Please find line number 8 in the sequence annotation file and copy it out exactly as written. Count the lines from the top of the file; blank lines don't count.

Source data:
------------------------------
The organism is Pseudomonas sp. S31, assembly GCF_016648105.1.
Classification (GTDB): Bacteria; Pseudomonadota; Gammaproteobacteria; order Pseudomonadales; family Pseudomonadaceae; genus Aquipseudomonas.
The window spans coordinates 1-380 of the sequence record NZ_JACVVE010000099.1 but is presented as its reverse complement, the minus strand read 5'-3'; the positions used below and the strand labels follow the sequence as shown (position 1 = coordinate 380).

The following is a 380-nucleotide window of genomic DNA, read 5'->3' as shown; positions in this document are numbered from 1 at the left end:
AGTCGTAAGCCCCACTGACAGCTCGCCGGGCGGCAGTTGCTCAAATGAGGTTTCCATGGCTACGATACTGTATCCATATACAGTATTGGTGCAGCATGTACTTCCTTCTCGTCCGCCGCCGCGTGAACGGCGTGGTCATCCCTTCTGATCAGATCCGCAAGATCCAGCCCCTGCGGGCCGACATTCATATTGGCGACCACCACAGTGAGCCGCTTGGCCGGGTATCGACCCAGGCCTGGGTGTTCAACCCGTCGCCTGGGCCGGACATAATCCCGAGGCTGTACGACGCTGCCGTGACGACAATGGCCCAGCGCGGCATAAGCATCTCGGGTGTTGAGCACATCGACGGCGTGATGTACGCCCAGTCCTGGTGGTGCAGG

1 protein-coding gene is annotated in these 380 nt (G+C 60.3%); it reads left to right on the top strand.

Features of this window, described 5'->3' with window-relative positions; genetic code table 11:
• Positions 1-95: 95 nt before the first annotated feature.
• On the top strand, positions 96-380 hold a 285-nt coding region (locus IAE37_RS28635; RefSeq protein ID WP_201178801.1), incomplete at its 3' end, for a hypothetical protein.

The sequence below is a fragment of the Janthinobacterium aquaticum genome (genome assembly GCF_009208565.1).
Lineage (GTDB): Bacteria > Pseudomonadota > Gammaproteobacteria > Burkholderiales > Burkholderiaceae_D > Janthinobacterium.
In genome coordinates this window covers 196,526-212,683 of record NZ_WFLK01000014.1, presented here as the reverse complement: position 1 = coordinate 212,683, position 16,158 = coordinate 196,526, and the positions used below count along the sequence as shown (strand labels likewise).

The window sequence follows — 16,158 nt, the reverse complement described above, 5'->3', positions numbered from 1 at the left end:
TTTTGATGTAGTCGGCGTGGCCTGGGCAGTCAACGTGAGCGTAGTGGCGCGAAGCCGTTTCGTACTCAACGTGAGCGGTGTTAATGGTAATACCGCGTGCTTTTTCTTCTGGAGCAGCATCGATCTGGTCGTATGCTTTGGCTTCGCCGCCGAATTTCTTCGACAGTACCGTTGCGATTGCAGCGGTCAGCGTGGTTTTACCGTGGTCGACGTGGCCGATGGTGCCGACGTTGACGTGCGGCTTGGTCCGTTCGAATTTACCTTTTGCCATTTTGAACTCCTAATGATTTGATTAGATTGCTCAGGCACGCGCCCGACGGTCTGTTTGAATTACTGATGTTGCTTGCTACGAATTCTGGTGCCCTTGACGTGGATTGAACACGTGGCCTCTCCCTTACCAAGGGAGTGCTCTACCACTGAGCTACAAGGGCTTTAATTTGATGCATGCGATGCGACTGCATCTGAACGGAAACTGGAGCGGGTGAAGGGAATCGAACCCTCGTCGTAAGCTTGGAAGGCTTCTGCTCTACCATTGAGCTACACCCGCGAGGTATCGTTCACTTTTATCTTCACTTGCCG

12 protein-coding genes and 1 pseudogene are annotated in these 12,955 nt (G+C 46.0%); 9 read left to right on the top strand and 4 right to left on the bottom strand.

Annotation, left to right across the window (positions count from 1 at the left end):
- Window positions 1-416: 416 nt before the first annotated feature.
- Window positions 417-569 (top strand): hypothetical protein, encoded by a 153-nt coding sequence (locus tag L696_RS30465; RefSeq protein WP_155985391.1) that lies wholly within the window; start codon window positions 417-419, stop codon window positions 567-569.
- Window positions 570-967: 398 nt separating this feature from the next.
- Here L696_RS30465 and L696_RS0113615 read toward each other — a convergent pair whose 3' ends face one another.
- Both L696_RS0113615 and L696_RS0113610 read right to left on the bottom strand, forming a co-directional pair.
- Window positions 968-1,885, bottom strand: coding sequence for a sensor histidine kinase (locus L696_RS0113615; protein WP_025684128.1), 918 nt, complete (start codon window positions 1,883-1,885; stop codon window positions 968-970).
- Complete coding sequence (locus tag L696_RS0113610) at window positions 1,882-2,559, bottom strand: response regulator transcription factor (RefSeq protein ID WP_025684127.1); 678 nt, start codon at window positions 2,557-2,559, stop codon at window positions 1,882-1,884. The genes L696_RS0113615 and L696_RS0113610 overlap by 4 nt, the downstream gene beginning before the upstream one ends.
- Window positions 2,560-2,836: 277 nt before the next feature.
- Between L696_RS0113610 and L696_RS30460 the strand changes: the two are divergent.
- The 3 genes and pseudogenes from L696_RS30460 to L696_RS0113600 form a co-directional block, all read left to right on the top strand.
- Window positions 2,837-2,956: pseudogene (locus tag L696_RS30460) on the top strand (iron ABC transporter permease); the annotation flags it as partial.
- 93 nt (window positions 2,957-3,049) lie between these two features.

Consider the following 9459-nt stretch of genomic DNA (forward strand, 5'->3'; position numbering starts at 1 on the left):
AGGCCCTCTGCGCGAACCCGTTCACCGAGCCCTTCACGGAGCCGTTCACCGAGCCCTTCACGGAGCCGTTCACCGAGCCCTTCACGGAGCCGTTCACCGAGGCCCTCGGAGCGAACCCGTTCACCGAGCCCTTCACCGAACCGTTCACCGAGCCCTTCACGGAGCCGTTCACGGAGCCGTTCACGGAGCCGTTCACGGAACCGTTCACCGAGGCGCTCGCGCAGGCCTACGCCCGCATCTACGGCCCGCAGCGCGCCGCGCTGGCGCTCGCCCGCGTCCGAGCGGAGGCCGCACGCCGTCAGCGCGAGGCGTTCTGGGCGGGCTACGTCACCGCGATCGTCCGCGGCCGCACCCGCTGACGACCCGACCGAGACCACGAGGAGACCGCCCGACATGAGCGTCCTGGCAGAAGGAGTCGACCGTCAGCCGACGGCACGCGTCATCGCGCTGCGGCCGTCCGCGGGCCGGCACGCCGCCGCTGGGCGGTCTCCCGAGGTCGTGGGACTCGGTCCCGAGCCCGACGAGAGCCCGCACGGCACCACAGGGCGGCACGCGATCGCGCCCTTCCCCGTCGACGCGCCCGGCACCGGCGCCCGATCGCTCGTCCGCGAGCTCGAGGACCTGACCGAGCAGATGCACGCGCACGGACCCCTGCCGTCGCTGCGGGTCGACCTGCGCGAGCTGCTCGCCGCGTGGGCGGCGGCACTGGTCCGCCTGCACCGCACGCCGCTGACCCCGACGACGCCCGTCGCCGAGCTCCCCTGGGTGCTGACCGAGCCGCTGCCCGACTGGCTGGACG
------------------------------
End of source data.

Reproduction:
• Positions 1-95: 95 nt before the first annotated feature.